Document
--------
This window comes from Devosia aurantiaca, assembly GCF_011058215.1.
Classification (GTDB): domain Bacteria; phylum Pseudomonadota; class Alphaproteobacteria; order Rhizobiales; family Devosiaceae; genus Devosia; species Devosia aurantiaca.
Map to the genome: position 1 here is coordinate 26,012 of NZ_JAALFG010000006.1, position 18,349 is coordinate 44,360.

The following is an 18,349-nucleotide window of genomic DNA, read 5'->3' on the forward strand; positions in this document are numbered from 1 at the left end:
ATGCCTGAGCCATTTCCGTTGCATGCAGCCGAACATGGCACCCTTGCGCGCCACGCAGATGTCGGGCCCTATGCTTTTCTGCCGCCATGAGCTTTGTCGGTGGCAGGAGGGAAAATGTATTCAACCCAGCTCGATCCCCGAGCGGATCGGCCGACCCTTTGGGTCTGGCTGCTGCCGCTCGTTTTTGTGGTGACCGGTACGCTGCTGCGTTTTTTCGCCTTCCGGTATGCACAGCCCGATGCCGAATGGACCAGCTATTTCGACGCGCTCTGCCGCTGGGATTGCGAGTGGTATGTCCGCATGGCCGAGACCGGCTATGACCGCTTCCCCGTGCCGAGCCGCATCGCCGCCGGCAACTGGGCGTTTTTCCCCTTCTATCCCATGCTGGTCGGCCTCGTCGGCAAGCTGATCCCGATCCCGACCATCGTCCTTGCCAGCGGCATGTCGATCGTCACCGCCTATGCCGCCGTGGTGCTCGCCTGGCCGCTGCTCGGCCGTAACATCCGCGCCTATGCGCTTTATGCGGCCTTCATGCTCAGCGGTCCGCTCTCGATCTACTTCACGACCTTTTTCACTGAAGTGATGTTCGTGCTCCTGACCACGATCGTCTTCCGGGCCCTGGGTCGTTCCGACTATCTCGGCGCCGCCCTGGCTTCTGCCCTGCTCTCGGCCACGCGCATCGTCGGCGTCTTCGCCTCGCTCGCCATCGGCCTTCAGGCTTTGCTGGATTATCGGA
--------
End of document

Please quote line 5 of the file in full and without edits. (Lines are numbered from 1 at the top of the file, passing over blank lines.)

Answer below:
ATGCCTGAGCCATTTCCGTTGCATGCAGCCGAACATGGCACCCTTGCGCGCCACGCAGATGTCGGGCCCTATGCTTTTCTGCCGCCATGAGCTTTGTCGGTGGCAGGAGGGAAAATGTATTCAACCCAGCTCGATCCCCGAGCGGATCGGCCGACCCTTTGGGTCTGGCTGCTGCCGCTCGTTTTTGTGGTGACCGGTACGCTGCTGCGTTTTTTCGCCTTCCGGTATGCACAGCCCGATGCCGAATGGACCAGCTATTTCGACGCGCTCTGCCGCTGGGATTGCGAGTGGTATGTCCGCATGGCCGAGACCGGCTATGACCGCTTCCCCGTGCCGAGCCGCATCGCCGCCGGCAACTGGGCGTTTTTCCCCTTCTATCCCATGCTGGTCGGCCTCGTCGGCAAGCTGATCCCGATCCCGACCATCGTCCTTGCCAGCGGCATGTCGATCGTCACCGCCTATGCCGCCGTGGTGCTCGCCTGGCCGCTGCTCGGCCGTAACATCCGCGCCTATGCGCTTTATGCGGCCTTCATGCTCAGCGGTCCGCTCTCGATCTACTTCACGACCTTTTTCACTGAAGTGATGTTCGTGCTCCTGACCACGATCGTCTTCCGGGCCCTGGGTCGTTCCGACTATCTCGGCGCCGCCCTGGCTTCTGCCCTGCTCTCGGCCACGCGCATCGTCGGCGTCTTCGCCTCGCTCGCCATCGGCCTTCAGGCTTTGCTGGATTATCGGA